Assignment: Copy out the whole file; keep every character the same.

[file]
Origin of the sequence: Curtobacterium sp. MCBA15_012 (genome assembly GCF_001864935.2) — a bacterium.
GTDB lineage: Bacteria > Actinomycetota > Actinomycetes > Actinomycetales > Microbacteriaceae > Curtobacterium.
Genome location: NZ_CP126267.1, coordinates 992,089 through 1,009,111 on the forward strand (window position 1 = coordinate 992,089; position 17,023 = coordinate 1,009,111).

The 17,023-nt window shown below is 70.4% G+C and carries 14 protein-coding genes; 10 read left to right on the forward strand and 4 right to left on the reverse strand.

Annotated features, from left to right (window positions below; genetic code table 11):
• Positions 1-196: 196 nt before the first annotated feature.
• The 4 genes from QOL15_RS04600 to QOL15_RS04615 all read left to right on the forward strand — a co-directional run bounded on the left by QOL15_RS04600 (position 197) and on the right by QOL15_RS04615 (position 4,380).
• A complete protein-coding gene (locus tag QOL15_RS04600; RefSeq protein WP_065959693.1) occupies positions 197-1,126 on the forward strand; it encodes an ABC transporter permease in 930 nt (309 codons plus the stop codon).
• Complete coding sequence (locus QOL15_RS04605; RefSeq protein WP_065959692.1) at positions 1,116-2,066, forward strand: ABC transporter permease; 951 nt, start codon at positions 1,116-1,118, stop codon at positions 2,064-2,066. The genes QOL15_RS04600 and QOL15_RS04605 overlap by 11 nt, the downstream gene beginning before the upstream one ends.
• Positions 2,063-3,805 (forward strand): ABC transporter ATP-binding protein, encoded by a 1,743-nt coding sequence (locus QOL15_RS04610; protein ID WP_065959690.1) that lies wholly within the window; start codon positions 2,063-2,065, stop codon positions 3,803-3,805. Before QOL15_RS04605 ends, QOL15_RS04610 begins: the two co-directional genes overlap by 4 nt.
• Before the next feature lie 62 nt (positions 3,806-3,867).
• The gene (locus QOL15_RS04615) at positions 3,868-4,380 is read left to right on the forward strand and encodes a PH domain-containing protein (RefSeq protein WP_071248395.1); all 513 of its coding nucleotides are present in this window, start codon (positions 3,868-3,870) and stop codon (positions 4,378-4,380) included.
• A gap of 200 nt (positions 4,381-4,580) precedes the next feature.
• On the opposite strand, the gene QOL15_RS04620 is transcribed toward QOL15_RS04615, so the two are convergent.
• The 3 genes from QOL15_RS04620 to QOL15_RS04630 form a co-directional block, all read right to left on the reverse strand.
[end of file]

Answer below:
Origin of the sequence: Curtobacterium sp. MCBA15_012 (genome assembly GCF_001864935.2) — a bacterium.
GTDB lineage: Bacteria > Actinomycetota > Actinomycetes > Actinomycetales > Microbacteriaceae > Curtobacterium.
Genome location: NZ_CP126267.1, coordinates 992,089 through 1,009,111 on the forward strand (window position 1 = coordinate 992,089; position 17,023 = coordinate 1,009,111).

The 17,023-nt window shown below is 70.4% G+C and carries 14 protein-coding genes; 10 read left to right on the forward strand and 4 right to left on the reverse strand.

Annotated features, from left to right (window positions below; genetic code table 11):
• Positions 1-196: 196 nt before the first annotated feature.
• The 4 genes from QOL15_RS04600 to QOL15_RS04615 all read left to right on the forward strand — a co-directional run bounded on the left by QOL15_RS04600 (position 197) and on the right by QOL15_RS04615 (position 4,380).
• A complete protein-coding gene (locus tag QOL15_RS04600; RefSeq protein WP_065959693.1) occupies positions 197-1,126 on the forward strand; it encodes an ABC transporter permease in 930 nt (309 codons plus the stop codon).
• Complete coding sequence (locus QOL15_RS04605; RefSeq protein WP_065959692.1) at positions 1,116-2,066, forward strand: ABC transporter permease; 951 nt, start codon at positions 1,116-1,118, stop codon at positions 2,064-2,066. The genes QOL15_RS04600 and QOL15_RS04605 overlap by 11 nt, the downstream gene beginning before the upstream one ends.
• Positions 2,063-3,805 (forward strand): ABC transporter ATP-binding protein, encoded by a 1,743-nt coding sequence (locus QOL15_RS04610; protein ID WP_065959690.1) that lies wholly within the window; start codon positions 2,063-2,065, stop codon positions 3,803-3,805. Before QOL15_RS04605 ends, QOL15_RS04610 begins: the two co-directional genes overlap by 4 nt.
• Before the next feature lie 62 nt (positions 3,806-3,867).
• The gene (locus QOL15_RS04615) at positions 3,868-4,380 is read left to right on the forward strand and encodes a PH domain-containing protein (RefSeq protein WP_071248395.1); all 513 of its coding nucleotides are present in this window, start codon (positions 3,868-3,870) and stop codon (positions 4,378-4,380) included.
• A gap of 200 nt (positions 4,381-4,580) precedes the next feature.
• On the opposite strand, the gene QOL15_RS04620 is transcribed toward QOL15_RS04615, so the two are convergent.
• The 3 genes from QOL15_RS04620 to QOL15_RS04630 form a co-directional block, all read right to left on the reverse strand.